The ancestors of the domestic dog were hunters and, therefore, still retain the instinct to chase prey. Chickens are a prey for dogs and they should be taught that they are not. They must be trained not to chase, attack and kill the chickens, because not only they suffer, but also the dog can suffer the consequences, as a neighbor could shoot him. Some dogs never learn not to disturb the hens, in this case, you must control their behavior and never let them have the opportunity to chase the hens. However, it is possible to teach some dogs not to chase these birds. You can reduce your pet's hunting instincts with patience and a sensitization loss training. To do this, you will need to have access to some chickens.
Keep your dog indoors while you lock the chickens in the chicken coop to prevent them from flying or running when they see it. Dogs often try to hunt anything they see running away.
Place a collar and guide your dog. Depending on your temperament and strength, you may need to wear a punishment necklace.
Take the dog for a long walk to release as much energy as possible. Don't let him see the chickens yet.
Take the dog to the chicken coop when they return from the walk.
Hold the leash firmly and talk constantly with your dog. Keep a close eye on the dog's reactions and carefully observe the first signs that he has discovered hens.
Stop the dog as soon as reactions to the presence of hens.
Tell your dog what it feels like, then "leave."
Move back until your dog does not react to chickens. When he focuses on you, give him a prize and cheer him up.
Move slowly forward, stopping and backing off each time the dog begins to react to the presence of chickens. Use the "Leave" command every time you stop, before backing up. Reward and praise the success of your pet.
Take the hens out of the chicken coop and repeat Step 2 through 9, until the dog ignores the hens when they are loose.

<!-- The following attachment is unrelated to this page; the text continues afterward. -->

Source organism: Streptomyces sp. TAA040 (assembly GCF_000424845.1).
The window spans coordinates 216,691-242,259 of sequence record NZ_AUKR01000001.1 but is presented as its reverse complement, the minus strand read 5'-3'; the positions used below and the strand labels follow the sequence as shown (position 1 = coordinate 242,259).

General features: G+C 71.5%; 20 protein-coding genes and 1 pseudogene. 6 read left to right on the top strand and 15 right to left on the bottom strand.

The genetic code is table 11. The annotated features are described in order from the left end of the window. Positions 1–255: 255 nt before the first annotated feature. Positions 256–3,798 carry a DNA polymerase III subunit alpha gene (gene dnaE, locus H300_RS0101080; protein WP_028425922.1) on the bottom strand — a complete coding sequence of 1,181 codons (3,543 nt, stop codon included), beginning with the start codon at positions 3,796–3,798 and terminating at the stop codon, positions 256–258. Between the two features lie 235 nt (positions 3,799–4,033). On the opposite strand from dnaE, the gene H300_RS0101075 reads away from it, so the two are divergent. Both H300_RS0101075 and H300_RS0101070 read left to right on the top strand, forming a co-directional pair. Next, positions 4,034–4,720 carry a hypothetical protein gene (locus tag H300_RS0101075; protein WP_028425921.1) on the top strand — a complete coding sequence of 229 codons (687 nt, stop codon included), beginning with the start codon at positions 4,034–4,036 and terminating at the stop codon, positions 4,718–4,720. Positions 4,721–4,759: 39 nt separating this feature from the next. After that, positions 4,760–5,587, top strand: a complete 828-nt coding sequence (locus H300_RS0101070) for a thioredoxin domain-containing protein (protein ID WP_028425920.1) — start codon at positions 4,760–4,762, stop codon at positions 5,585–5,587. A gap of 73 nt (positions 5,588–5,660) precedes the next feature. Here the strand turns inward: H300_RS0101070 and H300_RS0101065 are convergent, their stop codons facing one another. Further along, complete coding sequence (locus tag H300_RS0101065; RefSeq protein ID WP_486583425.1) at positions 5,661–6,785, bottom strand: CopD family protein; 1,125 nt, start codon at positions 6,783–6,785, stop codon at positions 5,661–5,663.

Virtually growing up in a computer repair shop, Naomi Bolton has held a passion for as long as she can remember. After earning a diploma through a four year course in graphic design from Cibap College, Bolton launched her own photography business. Her work has been featured on Blinklist, Gameramble and many others.
Take him for a walk
The first thing you have to do is teach the dog that hens are not a prey, but before that it is better to take it for a long walk in order to burn a good part of the energy. In this way, once you are at home the hairy one will be tired and will not be so eager to go hunting the birds.
Introduce the chickens in the chicken coop
For safety, before starting to work with the dog It is very important that the chickens are safe inside the chicken coop. Make sure the dog is inside the house when the birds are on their way home. This way you will avoid getting nervous and running away, which would awaken the dog's instinct.
Bring the dog closer to the chickens
Now that the birds are safe, put the harness and the leash on the dog, take some treats and gradually bring it closer to the chicken coop. If you see that he gets nervous, go back a few steps and ask him to sit down. Wait for ten seconds, give him a prize for his good behavior and keep moving forward.
When you're face to face with the birds, ask him again for a "Feel" or "Sit" (you must always use the same word), and watch how he reacts. If he does not relax or see on his face that he intends to attack, give him a prize, otherwise, that is, if he barks and / or wants to enter the chicken coop, he goes back a few meters and waits for him to calm down to move forward again .
Repeat several times a day until the dog accepts the presence of the hens.
It may take time to educate your dog to leave the chickens, but with patience and goodies you will achieve it.